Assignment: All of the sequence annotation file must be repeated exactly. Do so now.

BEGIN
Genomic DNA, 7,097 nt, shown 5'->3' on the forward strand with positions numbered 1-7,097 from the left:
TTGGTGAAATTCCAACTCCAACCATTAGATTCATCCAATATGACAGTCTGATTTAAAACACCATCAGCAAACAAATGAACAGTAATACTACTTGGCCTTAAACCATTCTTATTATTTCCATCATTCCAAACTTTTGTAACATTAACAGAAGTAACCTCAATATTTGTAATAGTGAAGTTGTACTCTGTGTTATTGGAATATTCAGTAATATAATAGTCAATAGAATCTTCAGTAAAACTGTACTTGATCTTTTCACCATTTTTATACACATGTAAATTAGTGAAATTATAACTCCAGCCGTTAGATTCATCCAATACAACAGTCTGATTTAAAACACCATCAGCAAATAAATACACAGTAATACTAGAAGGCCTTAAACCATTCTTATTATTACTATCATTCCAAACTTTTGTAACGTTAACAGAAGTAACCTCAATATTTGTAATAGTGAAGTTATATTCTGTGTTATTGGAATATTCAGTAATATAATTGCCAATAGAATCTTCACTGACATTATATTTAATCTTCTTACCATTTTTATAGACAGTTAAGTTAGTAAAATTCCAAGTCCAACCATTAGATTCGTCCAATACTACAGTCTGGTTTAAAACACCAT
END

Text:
Genomic DNA, 7,097 nt, shown 5'->3' on the forward strand with positions numbered 1-7,097 from the left:
TTGGTGAAATTCCAACTCCAACCATTAGATTCATCCAATATGACAGTCTGATTTAAAACACCATCAGCAAACAAATGAACAGTAATACTACTTGGCCTTAAACCATTCTTATTATTTCCATCATTCCAAACTTTTGTAACATTAACAGAAGTAACCTCAATATTTGTAATAGTGAAGTTGTACTCTGTGTTATTGGAATATTCAGTAATATAATAGTCAATAGAATCTTCAGTAAAACTGTACTTGATCTTTTCACCATTTTTATACACATGTAAATTAGTGAAATTATAACTCCAGCCGTTAGATTCATCCAATACAACAGTCTGATTTAAAACACCATCAGCAAATAAATACACAGTAATACTAGAAGGCCTTAAACCATTCTTATTATTACTATCATTCCAAACTTTTGTAACGTTAACAGAAGTAACCTCAATATTTGTAATAGTGAAGTTATATTCTGTGTTATTGGAATATTCAGTAATATAATTGCCAATAGAATCTTCACTGACATTATATTTAATCTTCTTACCATTTTTATAGACAGTTAAGTTAGTAAAATTCCAAGTCCAACCATTAGATTCGTCCAATACTACAGTCTGGTTTAAAACACCAT